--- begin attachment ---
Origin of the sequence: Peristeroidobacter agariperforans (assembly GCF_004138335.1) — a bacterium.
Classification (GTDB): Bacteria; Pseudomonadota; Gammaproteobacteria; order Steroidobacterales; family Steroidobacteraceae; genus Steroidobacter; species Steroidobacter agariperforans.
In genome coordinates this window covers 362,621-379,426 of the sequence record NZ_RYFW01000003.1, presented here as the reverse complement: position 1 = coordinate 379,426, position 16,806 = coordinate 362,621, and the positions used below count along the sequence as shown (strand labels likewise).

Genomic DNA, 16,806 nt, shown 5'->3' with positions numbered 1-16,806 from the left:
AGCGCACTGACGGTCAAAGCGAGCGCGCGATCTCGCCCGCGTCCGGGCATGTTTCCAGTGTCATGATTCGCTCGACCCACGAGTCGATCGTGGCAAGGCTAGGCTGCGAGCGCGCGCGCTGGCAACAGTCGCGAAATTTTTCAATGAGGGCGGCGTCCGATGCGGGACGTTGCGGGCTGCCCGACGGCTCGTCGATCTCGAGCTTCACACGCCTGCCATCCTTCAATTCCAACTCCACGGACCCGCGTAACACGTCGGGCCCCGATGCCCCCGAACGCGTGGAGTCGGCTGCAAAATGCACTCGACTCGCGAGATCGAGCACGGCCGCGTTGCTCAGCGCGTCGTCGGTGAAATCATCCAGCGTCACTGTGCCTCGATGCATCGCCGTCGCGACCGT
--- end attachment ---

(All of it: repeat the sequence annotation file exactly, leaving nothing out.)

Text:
Origin of the sequence: Peristeroidobacter agariperforans (assembly GCF_004138335.1) — a bacterium.
Classification (GTDB): Bacteria; Pseudomonadota; Gammaproteobacteria; order Steroidobacterales; family Steroidobacteraceae; genus Steroidobacter; species Steroidobacter agariperforans.
In genome coordinates this window covers 362,621-379,426 of the sequence record NZ_RYFW01000003.1, presented here as the reverse complement: position 1 = coordinate 379,426, position 16,806 = coordinate 362,621, and the positions used below count along the sequence as shown (strand labels likewise).

Genomic DNA, 16,806 nt, shown 5'->3' with positions numbered 1-16,806 from the left:
AGCGCACTGACGGTCAAAGCGAGCGCGCGATCTCGCCCGCGTCCGGGCATGTTTCCAGTGTCATGATTCGCTCGACCCACGAGTCGATCGTGGCAAGGCTAGGCTGCGAGCGCGCGCGCTGGCAACAGTCGCGAAATTTTTCAATGAGGGCGGCGTCCGATGCGGGACGTTGCGGGCTGCCCGACGGCTCGTCGATCTCGAGCTTCACACGCCTGCCATCCTTCAATTCCAACTCCACGGACCCGCGTAACACGTCGGGCCCCGATGCCCCCGAACGCGTGGAGTCGGCTGCAAAATGCACTCGACTCGCGAGATCGAGCACGGCCGCGTTGCTCAGCGCGTCGTCGGTGAAATCATCCAGCGTCACTGTGCCTCGATGCATCGCCGTCGCGACCGT